MacKenzie Baris Interview

The Washington Peace Center recently conducted a series of interviews with local activists and organizers seeking their views & opinions on the recently released DC Principles, along with how national movements interact with local organizations/issues.

MacKenzie Baris

“It’s about trying to build long term relationships between people so that they understand each other’s issues across organizations and across parts of the city…” – MacKenzie Baris

MacKenzie Baris is the lead organizer and director of DC Jobs with Justice, a position she’s held for almost nine years. She took her first steps towards organizing in high school, working around environmental justice. She then became involved in various labor actions in college, after which she began working on community organizing.

Washington Peace Center: Could you introduce yourself and tell me very broadly how you got to where you are right now?

MacKenzie Baris: My name is MacKenzie Baris, and right now I’m the lead organizer and director of DC Jobs with Justice. I started doing environmental justice stuff when I was in high school—I was trying to organize kids at my high school around doing educational stuff and making smart choices about what we bought and doing river clean ups and tree plantings. When I went to college I got involved in labor work because I’m from a union family. I got involved in different labor things that were happening in the town my college was in—things like walking picket lines and trying to be helpful, trying to get our school paper to actually cover this stuff.

Then I got involved with community organizing. I had been teaching at a school, helping with a mentoring program as my job, and I got involved in community organizing in the neighborhood where I was working. I ended up living there for a couple of years working out of a Catholic worker house and organizing with churches in the neighborhood around vacant properties and creating affordable housing. I eventually found my way to Jobs with Justice when I got involved with trying to organize my workplace at George Washington University.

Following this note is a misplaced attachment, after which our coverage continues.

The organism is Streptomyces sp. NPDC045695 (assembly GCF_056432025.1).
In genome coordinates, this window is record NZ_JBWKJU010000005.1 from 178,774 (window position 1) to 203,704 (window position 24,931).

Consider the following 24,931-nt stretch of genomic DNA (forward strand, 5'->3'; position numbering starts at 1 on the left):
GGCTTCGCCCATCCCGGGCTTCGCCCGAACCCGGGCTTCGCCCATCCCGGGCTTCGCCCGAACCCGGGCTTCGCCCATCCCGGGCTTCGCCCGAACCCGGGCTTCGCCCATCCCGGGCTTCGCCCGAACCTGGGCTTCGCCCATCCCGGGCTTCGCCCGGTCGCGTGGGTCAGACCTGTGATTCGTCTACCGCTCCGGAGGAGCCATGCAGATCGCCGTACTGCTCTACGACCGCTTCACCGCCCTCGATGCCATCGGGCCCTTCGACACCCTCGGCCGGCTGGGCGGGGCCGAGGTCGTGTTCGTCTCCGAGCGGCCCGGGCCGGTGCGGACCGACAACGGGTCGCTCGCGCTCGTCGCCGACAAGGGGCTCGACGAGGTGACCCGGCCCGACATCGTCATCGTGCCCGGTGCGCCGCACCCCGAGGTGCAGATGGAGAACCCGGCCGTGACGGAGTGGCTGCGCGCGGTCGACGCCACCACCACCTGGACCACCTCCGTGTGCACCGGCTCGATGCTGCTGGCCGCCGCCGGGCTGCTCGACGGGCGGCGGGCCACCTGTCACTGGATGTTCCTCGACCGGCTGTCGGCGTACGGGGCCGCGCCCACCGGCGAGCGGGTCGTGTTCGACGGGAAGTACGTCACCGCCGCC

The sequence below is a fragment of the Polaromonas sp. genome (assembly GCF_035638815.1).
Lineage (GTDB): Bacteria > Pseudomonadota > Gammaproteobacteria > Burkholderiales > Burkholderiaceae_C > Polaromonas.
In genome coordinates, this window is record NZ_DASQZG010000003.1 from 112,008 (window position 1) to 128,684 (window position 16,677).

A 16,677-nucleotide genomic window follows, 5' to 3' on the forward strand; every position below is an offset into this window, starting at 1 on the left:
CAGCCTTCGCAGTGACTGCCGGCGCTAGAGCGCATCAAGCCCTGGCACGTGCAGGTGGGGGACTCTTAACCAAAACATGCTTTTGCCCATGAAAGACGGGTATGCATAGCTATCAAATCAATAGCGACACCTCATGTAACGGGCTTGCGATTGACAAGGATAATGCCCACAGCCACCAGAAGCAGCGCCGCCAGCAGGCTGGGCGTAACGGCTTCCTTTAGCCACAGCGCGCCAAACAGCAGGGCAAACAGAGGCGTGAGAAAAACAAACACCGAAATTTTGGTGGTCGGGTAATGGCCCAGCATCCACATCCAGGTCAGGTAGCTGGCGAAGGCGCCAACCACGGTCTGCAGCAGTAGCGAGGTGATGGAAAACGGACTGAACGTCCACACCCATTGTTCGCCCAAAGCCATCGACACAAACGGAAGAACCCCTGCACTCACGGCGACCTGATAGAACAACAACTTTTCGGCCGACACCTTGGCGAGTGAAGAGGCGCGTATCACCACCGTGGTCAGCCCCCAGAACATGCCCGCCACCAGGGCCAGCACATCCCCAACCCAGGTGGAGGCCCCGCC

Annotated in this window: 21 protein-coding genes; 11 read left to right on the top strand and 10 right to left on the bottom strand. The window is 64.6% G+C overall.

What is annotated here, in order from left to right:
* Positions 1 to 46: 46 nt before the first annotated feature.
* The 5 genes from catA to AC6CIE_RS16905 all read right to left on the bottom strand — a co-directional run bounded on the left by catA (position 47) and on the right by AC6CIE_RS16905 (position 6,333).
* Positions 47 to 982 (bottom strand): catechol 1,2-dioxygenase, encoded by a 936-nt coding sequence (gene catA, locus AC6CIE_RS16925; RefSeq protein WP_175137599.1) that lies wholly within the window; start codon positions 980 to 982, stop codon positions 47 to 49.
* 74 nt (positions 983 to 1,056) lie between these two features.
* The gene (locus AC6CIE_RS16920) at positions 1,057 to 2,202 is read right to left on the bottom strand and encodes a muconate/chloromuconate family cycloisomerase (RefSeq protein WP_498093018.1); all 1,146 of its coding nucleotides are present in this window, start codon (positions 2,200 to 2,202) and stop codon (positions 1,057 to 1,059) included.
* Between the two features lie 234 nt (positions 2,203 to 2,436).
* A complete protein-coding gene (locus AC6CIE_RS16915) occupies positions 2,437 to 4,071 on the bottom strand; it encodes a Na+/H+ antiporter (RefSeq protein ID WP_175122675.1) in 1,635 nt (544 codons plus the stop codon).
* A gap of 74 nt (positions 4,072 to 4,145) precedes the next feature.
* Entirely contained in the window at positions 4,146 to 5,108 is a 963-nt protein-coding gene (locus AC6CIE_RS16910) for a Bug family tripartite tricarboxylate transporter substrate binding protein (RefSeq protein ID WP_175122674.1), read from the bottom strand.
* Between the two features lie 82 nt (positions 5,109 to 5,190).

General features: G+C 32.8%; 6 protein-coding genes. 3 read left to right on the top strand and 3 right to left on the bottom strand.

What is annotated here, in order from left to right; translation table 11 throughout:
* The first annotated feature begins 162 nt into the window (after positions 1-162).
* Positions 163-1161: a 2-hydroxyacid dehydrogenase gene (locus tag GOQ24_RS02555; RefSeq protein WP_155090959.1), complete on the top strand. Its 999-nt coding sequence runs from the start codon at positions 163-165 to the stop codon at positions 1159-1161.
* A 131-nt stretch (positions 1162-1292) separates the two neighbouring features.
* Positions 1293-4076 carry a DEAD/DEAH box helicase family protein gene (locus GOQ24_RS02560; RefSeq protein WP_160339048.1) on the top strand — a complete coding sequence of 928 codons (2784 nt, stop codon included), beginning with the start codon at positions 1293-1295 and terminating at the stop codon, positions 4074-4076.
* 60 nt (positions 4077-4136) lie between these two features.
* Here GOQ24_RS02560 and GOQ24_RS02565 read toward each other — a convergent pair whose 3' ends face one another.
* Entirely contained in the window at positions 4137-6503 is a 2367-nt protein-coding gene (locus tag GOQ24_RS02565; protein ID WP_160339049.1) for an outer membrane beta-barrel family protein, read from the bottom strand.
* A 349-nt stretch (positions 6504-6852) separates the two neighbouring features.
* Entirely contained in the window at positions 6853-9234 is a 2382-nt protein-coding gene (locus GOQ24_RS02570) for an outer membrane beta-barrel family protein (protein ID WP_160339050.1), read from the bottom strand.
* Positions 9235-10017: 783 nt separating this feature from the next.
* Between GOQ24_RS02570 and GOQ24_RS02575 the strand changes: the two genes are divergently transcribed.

Washington Peace Center: Can you tell me a little bit about Jobs for Justice? What it’s about and what it does?  Read more

A Pope of the Poor

A Pope of the Poor


Washington does not quite know what to make of Pope Francis. Some ecclesial and political spinners are trying to fit him into their own agendas and biases. Before the conclave we heard contradictory hopes for a new pope: culture warrior or less focused on sexual matters, manager or evangelizer, enforcer or communicator. Instead we have a humble, hopeful and holy pastor. Like his namesake, Pope Francis is likely to make the powerful uneasy. As he declared: “Francis of Assisi—for me, he is the man of poverty, the man of peace, the man who loves and protects creation…. How I would like a church which is poor and for the poor!”

It would be hard to identify three priorities that draw less attention in Washington than poverty, peace and protecting creation. Official Washington is about helping the “middle class,” confronting global enemies and economic growth, not lifting up the poor, seeking peace or caring for the earth. On parts of the left, secular deities are sexual freedom and unrestrained choice. On the right, many worship at the altar of unlimited economic freedom and the unfettered market. Both ideological orthodoxies reflect overwhelming individualism and neither focuses on the common good or protecting the weak. Read more

‘Labor priests’ being trained to help immigrant, low-wage workers

LABOR-PRIESTS Jul-6-2012 (1,070 words) With photo. xxxn

‘Labor priests’ being trained to help immigrant, low-wage workers

Father J. Cletus Kiley, a priest from the Archdiocese of Chicago, is pictured in the lobby of the AFL-CIO headquarters in Washington July 5. The priest is director of immigration policy for UNITE HERE, a union for hotel, restaurant and textile workers. Father Kiley also serves on the AFL-CIO immigration committee. (CNS/Bob Roller)

By Mark Pattison
Catholic News Service

WASHINGTON (CNS) — The concept of “labor priest,” epitomized by Msgr. John Egan and Msgr. George Higgins in the 20th century, has been given a new twist to meet the realities of the 21st century.

The priests — more than two dozen of them, and all working with the approval of their diocesan bishops — are being recruited to help immigrant and low-wage workers.

The clerics met in Chicago in June with a number of mentors, speakers and labor leaders to hone their focus and to give them tools for the work ahead. Read more